This problem is specific to using a summed pricing attribute, because the data stores the attribute as the actual value, as opposed to a level index (i.e. brand is stored as 1/2/3 etc., while price is stored as $1,450, $989, $2,381 etc.).
By using scripting to dynamically change the price for different respondents, the data will be recorded with the different price values (i.e. 989 for a respondent from the United States, but 55,750 for someone from Russia).
If you can get away with not having a summed pricing setup, but just doing a normal price attribute with set levels, you're in a much better position. I wouldn't say there is a drawback of treating price as a normal variable. Most people that end up using a summed pricing approach do so to try to make the pricing a bit more realistic (products full of good levels should, on average, cost a lot more than products made up of not so good levels).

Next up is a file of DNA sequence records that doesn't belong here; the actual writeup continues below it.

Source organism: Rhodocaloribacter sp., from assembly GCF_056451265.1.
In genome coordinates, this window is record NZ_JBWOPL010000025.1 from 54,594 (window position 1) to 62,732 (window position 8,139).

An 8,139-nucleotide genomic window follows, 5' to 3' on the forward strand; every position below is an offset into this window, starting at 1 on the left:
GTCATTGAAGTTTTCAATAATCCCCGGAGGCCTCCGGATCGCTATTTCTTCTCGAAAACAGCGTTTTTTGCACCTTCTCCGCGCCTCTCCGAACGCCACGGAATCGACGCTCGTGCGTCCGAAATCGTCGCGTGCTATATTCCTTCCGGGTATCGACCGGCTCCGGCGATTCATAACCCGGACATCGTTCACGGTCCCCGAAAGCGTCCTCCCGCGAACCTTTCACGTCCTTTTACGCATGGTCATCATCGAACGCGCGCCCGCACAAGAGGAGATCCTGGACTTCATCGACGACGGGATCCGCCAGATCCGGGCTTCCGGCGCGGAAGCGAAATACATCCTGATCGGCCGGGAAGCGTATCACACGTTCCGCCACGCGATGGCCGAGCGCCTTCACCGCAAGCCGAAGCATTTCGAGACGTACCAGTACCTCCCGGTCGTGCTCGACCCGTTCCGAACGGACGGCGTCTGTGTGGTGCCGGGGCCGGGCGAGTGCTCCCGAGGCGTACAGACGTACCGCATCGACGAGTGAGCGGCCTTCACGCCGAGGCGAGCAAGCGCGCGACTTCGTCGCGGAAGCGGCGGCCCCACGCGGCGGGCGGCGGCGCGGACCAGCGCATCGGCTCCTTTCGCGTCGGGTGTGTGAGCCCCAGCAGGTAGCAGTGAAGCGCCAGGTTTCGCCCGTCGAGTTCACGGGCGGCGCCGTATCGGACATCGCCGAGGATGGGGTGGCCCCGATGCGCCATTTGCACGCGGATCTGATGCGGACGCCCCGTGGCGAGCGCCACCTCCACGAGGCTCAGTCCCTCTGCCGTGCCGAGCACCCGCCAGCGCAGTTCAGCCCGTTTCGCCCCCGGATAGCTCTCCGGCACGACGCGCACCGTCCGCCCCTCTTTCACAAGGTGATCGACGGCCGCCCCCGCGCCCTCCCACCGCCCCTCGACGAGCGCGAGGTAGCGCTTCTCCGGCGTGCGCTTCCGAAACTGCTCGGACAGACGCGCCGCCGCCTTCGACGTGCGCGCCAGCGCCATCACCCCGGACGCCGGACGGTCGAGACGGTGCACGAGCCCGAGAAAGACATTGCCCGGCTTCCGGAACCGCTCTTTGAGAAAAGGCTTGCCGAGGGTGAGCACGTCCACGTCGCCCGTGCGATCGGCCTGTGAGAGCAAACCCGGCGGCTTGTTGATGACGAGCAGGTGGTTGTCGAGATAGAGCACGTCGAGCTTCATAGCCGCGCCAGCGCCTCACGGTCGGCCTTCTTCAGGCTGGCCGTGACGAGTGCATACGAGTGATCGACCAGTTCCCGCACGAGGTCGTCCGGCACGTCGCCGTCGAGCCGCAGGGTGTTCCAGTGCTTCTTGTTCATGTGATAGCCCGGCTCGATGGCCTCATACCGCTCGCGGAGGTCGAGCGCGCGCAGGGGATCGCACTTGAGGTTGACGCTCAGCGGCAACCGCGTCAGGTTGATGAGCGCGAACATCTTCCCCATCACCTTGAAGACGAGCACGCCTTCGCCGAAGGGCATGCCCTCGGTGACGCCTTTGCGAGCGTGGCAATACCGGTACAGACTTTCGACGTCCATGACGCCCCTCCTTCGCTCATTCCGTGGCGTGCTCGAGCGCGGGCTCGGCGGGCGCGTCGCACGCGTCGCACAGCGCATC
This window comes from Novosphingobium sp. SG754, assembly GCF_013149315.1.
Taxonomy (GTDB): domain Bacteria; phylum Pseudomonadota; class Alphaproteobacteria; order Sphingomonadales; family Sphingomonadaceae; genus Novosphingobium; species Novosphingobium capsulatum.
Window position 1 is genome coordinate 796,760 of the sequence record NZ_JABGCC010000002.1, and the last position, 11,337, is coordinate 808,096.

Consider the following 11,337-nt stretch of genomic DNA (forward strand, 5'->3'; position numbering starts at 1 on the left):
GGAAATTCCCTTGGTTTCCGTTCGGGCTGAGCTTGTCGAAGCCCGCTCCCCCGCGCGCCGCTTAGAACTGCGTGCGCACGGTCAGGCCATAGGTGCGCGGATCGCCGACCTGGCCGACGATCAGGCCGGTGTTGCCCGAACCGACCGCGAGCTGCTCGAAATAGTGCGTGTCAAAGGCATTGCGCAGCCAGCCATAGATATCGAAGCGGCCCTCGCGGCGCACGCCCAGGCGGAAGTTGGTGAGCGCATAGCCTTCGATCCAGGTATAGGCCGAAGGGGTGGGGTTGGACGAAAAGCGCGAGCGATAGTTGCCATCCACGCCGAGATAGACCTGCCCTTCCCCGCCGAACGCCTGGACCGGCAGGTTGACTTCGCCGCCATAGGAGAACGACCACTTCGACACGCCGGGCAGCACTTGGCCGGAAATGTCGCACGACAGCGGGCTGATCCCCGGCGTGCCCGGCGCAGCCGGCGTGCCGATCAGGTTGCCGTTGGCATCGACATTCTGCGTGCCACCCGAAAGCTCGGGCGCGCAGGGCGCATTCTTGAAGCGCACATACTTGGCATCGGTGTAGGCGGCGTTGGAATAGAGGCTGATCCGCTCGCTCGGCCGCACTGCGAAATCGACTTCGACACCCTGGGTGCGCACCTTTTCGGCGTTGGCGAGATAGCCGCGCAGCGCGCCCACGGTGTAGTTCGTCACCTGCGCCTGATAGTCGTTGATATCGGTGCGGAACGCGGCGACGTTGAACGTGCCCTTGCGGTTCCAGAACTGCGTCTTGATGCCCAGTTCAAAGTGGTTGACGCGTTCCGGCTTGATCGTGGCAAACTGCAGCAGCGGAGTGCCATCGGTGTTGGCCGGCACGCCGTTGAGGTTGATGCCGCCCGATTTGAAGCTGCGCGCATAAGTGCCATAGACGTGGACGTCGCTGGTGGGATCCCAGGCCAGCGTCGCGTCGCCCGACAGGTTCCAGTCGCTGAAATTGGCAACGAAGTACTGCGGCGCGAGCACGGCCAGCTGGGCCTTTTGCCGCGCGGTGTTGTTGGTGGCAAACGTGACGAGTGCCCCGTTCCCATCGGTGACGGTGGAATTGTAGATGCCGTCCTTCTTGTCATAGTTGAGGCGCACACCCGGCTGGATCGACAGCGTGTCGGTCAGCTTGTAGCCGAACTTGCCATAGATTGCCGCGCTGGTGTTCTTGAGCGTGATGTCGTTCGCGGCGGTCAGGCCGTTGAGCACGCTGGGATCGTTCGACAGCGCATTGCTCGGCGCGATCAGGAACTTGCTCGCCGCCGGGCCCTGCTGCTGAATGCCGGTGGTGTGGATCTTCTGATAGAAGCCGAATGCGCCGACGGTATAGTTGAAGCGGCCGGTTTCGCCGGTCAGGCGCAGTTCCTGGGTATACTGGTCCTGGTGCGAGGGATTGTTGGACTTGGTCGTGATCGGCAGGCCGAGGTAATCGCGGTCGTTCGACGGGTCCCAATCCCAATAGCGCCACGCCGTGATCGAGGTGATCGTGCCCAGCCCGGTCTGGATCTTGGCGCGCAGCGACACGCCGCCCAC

Conjoint studies with price a normal attribute with discrete level is probably the vast majority of exercises done, so definitely nothing wrong there. If changing the actual value shown based on different currencies, it would make a lot of sense to make sure you are showing and modelling the same thing (it would be weird to show a large range of price in currency 1 and then show a small range in price of currency 2 and then combine everything for estimation). It would also seem like using the currency group as a covariate in the HB estimation would be a good idea.